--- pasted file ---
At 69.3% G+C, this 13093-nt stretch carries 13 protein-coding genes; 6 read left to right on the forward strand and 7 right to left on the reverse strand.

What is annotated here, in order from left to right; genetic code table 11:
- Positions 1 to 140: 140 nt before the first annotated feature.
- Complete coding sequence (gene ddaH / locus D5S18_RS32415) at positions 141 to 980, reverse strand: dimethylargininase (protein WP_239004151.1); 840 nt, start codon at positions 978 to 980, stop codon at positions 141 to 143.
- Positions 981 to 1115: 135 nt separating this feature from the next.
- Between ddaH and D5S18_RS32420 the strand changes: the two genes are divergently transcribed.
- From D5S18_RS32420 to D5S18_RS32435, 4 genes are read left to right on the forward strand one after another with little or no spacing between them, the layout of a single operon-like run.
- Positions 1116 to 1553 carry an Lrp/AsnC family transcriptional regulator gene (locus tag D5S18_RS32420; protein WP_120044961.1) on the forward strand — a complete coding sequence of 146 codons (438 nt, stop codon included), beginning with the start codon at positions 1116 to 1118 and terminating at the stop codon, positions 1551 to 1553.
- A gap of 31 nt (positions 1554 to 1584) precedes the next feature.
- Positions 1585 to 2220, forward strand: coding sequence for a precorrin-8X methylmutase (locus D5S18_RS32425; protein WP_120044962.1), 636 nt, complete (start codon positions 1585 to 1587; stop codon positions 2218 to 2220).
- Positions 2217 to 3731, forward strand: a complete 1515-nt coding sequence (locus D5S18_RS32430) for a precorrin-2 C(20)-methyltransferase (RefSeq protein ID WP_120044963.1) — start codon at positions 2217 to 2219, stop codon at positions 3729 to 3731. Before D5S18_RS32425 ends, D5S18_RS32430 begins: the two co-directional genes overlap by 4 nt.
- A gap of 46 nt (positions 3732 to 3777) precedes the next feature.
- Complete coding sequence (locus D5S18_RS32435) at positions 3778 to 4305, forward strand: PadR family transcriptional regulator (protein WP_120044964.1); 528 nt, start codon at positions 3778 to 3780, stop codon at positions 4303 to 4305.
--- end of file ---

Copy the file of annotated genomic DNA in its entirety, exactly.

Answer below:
At 69.3% G+C, this 13093-nt stretch carries 13 protein-coding genes; 6 read left to right on the forward strand and 7 right to left on the reverse strand.

What is annotated here, in order from left to right; genetic code table 11:
- Positions 1 to 140: 140 nt before the first annotated feature.
- Complete coding sequence (gene ddaH / locus D5S18_RS32415) at positions 141 to 980, reverse strand: dimethylargininase (protein WP_239004151.1); 840 nt, start codon at positions 978 to 980, stop codon at positions 141 to 143.
- Positions 981 to 1115: 135 nt separating this feature from the next.
- Between ddaH and D5S18_RS32420 the strand changes: the two genes are divergently transcribed.
- From D5S18_RS32420 to D5S18_RS32435, 4 genes are read left to right on the forward strand one after another with little or no spacing between them, the layout of a single operon-like run.
- Positions 1116 to 1553 carry an Lrp/AsnC family transcriptional regulator gene (locus tag D5S18_RS32420; protein WP_120044961.1) on the forward strand — a complete coding sequence of 146 codons (438 nt, stop codon included), beginning with the start codon at positions 1116 to 1118 and terminating at the stop codon, positions 1551 to 1553.
- A gap of 31 nt (positions 1554 to 1584) precedes the next feature.
- Positions 1585 to 2220, forward strand: coding sequence for a precorrin-8X methylmutase (locus D5S18_RS32425; protein WP_120044962.1), 636 nt, complete (start codon positions 1585 to 1587; stop codon positions 2218 to 2220).
- Positions 2217 to 3731, forward strand: a complete 1515-nt coding sequence (locus D5S18_RS32430) for a precorrin-2 C(20)-methyltransferase (RefSeq protein ID WP_120044963.1) — start codon at positions 2217 to 2219, stop codon at positions 3729 to 3731. Before D5S18_RS32425 ends, D5S18_RS32430 begins: the two co-directional genes overlap by 4 nt.
- A gap of 46 nt (positions 3732 to 3777) precedes the next feature.
- Complete coding sequence (locus D5S18_RS32435) at positions 3778 to 4305, forward strand: PadR family transcriptional regulator (protein WP_120044964.1); 528 nt, start codon at positions 3778 to 3780, stop codon at positions 4303 to 4305.